Geothermally active soils represent very distinct microhabitats. Several active volcanoes create geothermally heated soils in an otherwise cold environment and support distinct communities both aboveground (i.e. mosses) and below ground, with several endemic species of bacteria known only from such sites. Importantly, geothermally active soils may have acted as refugia during the last glacial maxima. The diversity of soil invertebrates is relatively low compared with soils in other biomes. Only two higher insects and some 225 species of mites, 85 species of collembolans, 49 species of nematodes, 30 species of rotifers and 41 species of tardigrades have been officially recorded.
The species richness of microbial communities is still not well described although recent studies suggest that there is a considerable diversity of bacteria with a high proportion of novel species. Most of the taxa are indigenous and several genera are unique to Antarctica. Recent advances in molecular tools have provided evidence of an unexpectedly high diversity of microbes in the polar desert. More than 14 different phyla of bacteria have now been recorded, with the most dominant phyla representing the Acidobacteria, Actinobacteria and Bacteroidetes. By contrast, the Proteobacteria tend to dominate the soils in maritime Antarctica. There is substantial variation in the composition of microbial communities between different regions and landscape types. Therefore, Antarctic soils harbour a high number of novel microbial and animal taxa that contribute significantly to global soil biodiversity.
Adaptations to local conditions
Not only are Antarctic organisms exposed to low water availability and temperatures, they also experience other extreme conditions, such as high salinity and pH values, and even hot soils in the case of geothermally active areas. Many native Antarctic organisms show significant adaptation of growth and survival strategies to survive the severe environmental conditions. Several taxa of Antarctic soil fauna, including nematodes, tardigrades and rotifers, are able to enter a dormant state that allows them to survive for many years. Tardigrades, for example, have been ‘revived’ from dried plant material after 120 years, and survived being exposed to temperatures near absolute zero as well as several minutes at 151 °C, high pressure and in a vacuum.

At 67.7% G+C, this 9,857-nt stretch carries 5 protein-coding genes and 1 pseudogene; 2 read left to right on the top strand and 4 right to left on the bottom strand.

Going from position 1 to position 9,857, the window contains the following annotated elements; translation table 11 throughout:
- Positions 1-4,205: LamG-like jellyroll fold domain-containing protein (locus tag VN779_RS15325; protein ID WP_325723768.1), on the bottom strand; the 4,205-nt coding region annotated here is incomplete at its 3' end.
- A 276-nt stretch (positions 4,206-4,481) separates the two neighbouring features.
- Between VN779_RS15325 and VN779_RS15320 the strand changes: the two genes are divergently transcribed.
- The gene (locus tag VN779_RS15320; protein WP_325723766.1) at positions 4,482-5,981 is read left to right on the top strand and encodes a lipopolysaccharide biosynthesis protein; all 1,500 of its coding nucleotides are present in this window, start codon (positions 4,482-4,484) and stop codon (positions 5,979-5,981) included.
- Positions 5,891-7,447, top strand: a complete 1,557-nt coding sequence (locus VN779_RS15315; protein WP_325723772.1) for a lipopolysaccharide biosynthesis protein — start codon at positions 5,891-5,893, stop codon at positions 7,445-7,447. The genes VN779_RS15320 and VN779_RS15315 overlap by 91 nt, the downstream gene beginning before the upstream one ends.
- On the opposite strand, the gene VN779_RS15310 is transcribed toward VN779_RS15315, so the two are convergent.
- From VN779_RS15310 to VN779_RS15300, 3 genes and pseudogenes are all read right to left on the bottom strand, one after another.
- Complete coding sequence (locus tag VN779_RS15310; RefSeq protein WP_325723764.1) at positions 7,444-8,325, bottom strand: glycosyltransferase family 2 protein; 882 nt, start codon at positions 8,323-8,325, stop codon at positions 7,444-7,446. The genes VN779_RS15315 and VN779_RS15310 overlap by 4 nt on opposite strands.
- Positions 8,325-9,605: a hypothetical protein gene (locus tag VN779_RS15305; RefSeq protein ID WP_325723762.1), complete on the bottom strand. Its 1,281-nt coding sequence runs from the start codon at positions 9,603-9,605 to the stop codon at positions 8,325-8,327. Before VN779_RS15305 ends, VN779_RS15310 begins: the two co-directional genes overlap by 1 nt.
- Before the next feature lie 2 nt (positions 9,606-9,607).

Both nematodes and rotifers show similar enhanced capacity to cope with environmental stresses including freeze tolerance. Water inside animals generally does not freeze at 0 °C, and by producing anti-freeze molecules, the freezing point can be lowered even further. Some Antarctic organisms display significant supercooling capabilities. The collembolan Gomphiocephalus hodgsoni, for example, has been shown to be able to avoid freezing down to −37 °C . To achieve significantly lower freezing points, native Antarctic collembolans generally produce sorbitol and mannitol, whereas mites produce glycerol.
Antarctic terrestrial ecosystems represent one of the most extreme soil environments on Earth, and are inhabited by a unique collection of species, many of which are found nowhere else on Earth. As many of the native organisms have evolved and adapted to the local environmental conditions they are genetically and functionally distinct from many of the organisms found in what we consider more ‘normal’ environments. They represent an invaluable pool of novel genes as well as unique functions. Importantly, these endemic species may be highly vulnerable to global change.
Ref: A Global Atlas of Soil Biodiversity p86